For most people, their home is their biggest and most important asset. However, unlike other big assets, the sectional title home tends to be the least researched and understood asset prior to purchase. That is, sectional title buyers focus heavily on the bricks and mortar of the property but do little to no prior research on the body corporate and legislation that controls the use, maintenance, management, and finances pertaining to their property.
Currently, there are three main acts that govern sectional title home ownership:
- The Sectional Titles Act
- The Sectional Titles Schemes Management Act
- The Community Schemes Ombud Services Act
In addition to the above, there are various other Acts that also impact sectional title homeowners such as the Protection of Personal Information Act (POPIA), and the Property Practitioners Act (PPA).
A lack of understanding of the complexities and interpretations of the above acts has immense real-life consequences for sectional title homeowners. These consequences are clearly visible in the huge number of home-related court cases; CSOS complaints and adjudications; the resistance of unit owners to act as trustees in their body corporate; the lack of adequate maintenance of the common property; reductions in sectional title property values; and finally, poor levels of body corporate administration. To add to this, the above legislation is also regularly amended.
Given the above real-life consequences, there is an immense need for sectional title education in the homeowner community. But it is also important to consider the type of education needed, the cost of this, and the delivery systems best suited to the information age we find ourselves in.
Tailored education for a complex industry
While there are currently a number of educational resources available, these have not been packaged in a user-friendly way. In my view, this is due to three main reasons:
- Firstly, sectional title education should address each of the main role players within a sectional title scheme separately, namely:
- unit owners
- property practitioners
The reason for this is that not all unit owners will ever be trustees and as such, they may get lost when the education provided includes more complex content. On the other hand, both trustees and property practitioners need different in-depth educational content to be able to provide the best outcomes for their scheme.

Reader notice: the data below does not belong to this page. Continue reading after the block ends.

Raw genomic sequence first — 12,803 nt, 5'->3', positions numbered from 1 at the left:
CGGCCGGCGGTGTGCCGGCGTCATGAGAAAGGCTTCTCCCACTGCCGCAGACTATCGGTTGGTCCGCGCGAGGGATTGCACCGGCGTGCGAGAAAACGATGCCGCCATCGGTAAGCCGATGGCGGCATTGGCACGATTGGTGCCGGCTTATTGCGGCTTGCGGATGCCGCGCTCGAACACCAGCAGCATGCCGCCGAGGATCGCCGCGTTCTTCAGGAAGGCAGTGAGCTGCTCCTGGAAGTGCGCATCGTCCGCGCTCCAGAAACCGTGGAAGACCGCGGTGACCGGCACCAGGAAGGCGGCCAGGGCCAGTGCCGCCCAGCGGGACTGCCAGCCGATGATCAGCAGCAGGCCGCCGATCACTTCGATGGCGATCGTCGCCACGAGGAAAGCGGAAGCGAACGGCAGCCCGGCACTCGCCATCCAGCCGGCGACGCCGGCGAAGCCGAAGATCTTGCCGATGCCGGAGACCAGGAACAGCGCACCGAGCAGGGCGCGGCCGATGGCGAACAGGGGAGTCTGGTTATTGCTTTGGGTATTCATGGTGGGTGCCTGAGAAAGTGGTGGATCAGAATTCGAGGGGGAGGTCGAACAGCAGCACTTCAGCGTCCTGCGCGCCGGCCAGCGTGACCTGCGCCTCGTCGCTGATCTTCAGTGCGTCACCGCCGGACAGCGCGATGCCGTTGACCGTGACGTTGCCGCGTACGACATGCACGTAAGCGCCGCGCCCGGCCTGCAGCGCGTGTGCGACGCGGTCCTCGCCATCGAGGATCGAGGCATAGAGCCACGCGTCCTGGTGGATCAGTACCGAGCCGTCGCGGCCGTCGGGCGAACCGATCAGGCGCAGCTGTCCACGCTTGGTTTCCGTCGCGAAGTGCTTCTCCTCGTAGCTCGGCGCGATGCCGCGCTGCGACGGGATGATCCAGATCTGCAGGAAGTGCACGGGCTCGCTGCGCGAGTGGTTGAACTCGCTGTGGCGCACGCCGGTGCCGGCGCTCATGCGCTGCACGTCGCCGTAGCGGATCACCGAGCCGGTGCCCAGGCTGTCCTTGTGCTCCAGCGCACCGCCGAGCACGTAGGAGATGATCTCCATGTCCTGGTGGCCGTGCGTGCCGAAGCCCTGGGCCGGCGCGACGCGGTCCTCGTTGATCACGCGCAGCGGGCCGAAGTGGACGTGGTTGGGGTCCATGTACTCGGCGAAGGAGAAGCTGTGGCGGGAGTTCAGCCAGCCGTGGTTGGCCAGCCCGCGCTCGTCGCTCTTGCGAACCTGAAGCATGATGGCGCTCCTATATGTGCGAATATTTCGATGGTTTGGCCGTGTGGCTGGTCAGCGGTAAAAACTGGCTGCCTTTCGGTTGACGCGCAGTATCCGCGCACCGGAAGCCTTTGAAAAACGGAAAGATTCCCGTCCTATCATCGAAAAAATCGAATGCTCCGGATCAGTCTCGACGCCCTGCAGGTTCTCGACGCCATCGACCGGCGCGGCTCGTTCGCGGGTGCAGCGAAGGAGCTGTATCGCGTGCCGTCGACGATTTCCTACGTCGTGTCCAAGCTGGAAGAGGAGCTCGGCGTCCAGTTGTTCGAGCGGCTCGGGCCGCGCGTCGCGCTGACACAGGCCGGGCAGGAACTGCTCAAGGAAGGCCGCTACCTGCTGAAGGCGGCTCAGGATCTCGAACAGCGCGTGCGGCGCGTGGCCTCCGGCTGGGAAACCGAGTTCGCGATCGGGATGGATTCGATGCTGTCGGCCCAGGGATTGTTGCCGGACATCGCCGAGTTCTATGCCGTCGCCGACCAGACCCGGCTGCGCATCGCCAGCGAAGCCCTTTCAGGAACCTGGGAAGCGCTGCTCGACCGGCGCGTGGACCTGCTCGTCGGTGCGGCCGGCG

- Secondly, good quality education should be offered at no cost. In the current information age, charging for basic adult education is not well supported and only discourages learning.
- Lastly, education must be easily accessible via the internet and through mobile devices.
A good analogy to sum up the importance of sectional title education is that of a family motor vehicle:
- It is generally an expensive asset;
- You cannot just purchase a vehicle and immediately drive it in the absence of some knowledge;
- There is a notable difference between driving a sedan, large truck or sports car. Having knowledge and experience in one does not automatically qualify you to drive the others;
- There are real-life consequences to you as the vehicle owner and to the other road users if your vehicle is not driven responsibly;
- If you do not take care of your vehicle, it will lose value;
- If you hire the wrong people to take care of your vehicle and they do not do it correctly, it will lose value;
- In the absence of knowledge in vehicle use, ownership and maintenance, and for the safety of yourself and those around you, my advice would be to not buy the vehicle.
The same applies to sectional title homes.
Written by Justin Mason – Sectional Title Solutions Chairman